The point regarding artifice is that the film carried a deep anti-Vichy, anti-Nazi message about acting in one way to avoid the treacherous behavior of your peers while living in a state of paranoia. Garance represents the French ideal (played up in an early scene where she portrays a beautiful statue), in opposition to the ideal Nazi female; Frédérick is symbolic of the collaborator, constantly changing masks; Baptiste is the Frenchman who has lost his way, and lost his heart, during the war; and Lacenaire (the thief) and Count de Montray each represent the Nazi invasion. This anti-Vichy message is even reflected in the film’s title, which loosely translates as “The Children of the Gods”- “paradise” in French theater is the balcony, the cheap seats set aside for Paris’ poor. Characters throughout the film acknowledge the poor citizens of Paris, indirectly, by referencing “the Gods”.
What I found fascinating about The Children of Paradise the second time around is how deeply layered Carné made his masterpiece. The film tells the tale of four men all in pursuit of one woman. One is an aristocrat (Count de Montray), one is a mime (Baptiste), one is a notorious thief and murderer who doubles as a playwright on the side (Lacenaire), and the last is a famous actor (Frédérick). On the surface, we see their interactions and their pursuits of Garance, the woman. Along the way, the film is peppered with the on-stage performances of Baptiste and Fréderick, and Lacenaire’s pivotal actions in the film are- so he says- represented in one of the plays that he has written. What happens on stage constantly mirrors the action off the stage, regardless of which performer is on stage. It helps blur the lines further between their stage persona and their real life behavior.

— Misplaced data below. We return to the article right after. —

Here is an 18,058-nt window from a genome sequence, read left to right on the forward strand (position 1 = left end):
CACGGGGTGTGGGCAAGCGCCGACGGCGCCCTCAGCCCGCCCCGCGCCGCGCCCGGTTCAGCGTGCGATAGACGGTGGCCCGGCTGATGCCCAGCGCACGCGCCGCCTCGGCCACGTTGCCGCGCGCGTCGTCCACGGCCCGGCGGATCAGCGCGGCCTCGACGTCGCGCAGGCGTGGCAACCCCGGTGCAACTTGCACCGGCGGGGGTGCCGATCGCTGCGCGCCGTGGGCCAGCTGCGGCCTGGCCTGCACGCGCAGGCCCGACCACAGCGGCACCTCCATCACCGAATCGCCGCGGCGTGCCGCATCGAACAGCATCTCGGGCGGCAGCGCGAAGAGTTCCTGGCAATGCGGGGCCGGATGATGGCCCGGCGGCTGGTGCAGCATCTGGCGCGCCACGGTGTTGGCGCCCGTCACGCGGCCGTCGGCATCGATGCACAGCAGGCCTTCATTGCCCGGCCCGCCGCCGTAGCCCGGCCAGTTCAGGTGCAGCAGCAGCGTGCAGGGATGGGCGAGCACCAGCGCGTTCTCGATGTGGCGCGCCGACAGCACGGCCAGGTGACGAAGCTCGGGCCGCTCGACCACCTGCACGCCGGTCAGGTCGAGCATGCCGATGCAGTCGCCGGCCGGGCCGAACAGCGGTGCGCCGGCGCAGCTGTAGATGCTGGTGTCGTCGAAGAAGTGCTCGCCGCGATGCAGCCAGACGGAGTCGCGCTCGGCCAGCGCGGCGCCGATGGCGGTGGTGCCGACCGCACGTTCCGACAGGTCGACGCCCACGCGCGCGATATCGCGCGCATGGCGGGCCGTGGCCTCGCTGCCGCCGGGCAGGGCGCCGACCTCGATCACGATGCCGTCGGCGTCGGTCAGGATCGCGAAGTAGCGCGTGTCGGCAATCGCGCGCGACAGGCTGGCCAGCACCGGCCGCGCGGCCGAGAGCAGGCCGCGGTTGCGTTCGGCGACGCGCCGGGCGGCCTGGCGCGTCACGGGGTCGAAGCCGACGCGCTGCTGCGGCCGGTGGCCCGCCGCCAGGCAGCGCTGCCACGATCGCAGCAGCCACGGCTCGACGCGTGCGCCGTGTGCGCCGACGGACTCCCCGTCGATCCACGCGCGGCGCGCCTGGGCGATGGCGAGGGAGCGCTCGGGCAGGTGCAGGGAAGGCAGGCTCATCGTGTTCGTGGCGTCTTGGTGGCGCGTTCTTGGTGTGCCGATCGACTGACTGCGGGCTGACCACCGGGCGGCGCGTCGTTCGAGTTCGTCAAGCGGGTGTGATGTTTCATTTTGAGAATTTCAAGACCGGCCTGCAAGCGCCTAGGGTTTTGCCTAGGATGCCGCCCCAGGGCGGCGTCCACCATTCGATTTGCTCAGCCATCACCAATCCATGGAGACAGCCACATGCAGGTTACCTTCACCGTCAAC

Something else I noticed this time around- and Joe Williams pointed this out in the discussion after the film- is how frequently Children of Paradise breaks the fourth wall. And that simply wasn’t done in 1945. If anything, it’s more of a characteristic assigned to the French New Wave, a movement that rebelled against films like Children of Paradise. Actors look directly into cameras and reference the audience (in this case, both the filmgoing populace as well as the audience in the film’s fictional theaters). The most notable example happens at the opening of the film’s second half. Frédérick breaks character during his play, joins the audience, continues to act along with his peers still on stage while proclaiming first to be Frédérick (not his character’s name), then shifts back into his character. It all ends when he identifies “the true authors”- the play’s financiers and writers- in a massive effort to embarrass them. The clip can be found here, on TCM’s website. It’s humorous, it’s clever, and it bears the drama of the Vichy/Nazi allegory. In short, it’s as representative a scene as you’ll find of the film’s genius.
After my second viewing, I can safely say that I have a much, much deeper appreciation of Children of Paradise. I’m not going to spoil my list and tell you where it will rank when I release it in a few weeks, but I will say that it has climbed back up the ladder from last year’s #28 ranking. The funny thing is that I loved Children of Paradise the first time I saw it. I loved it again the second time around, although this time it was for much different reasons. That I could find so many reasons to appreciate it speaks volumes for the quality of Carné’s work, an absolute masterpiece.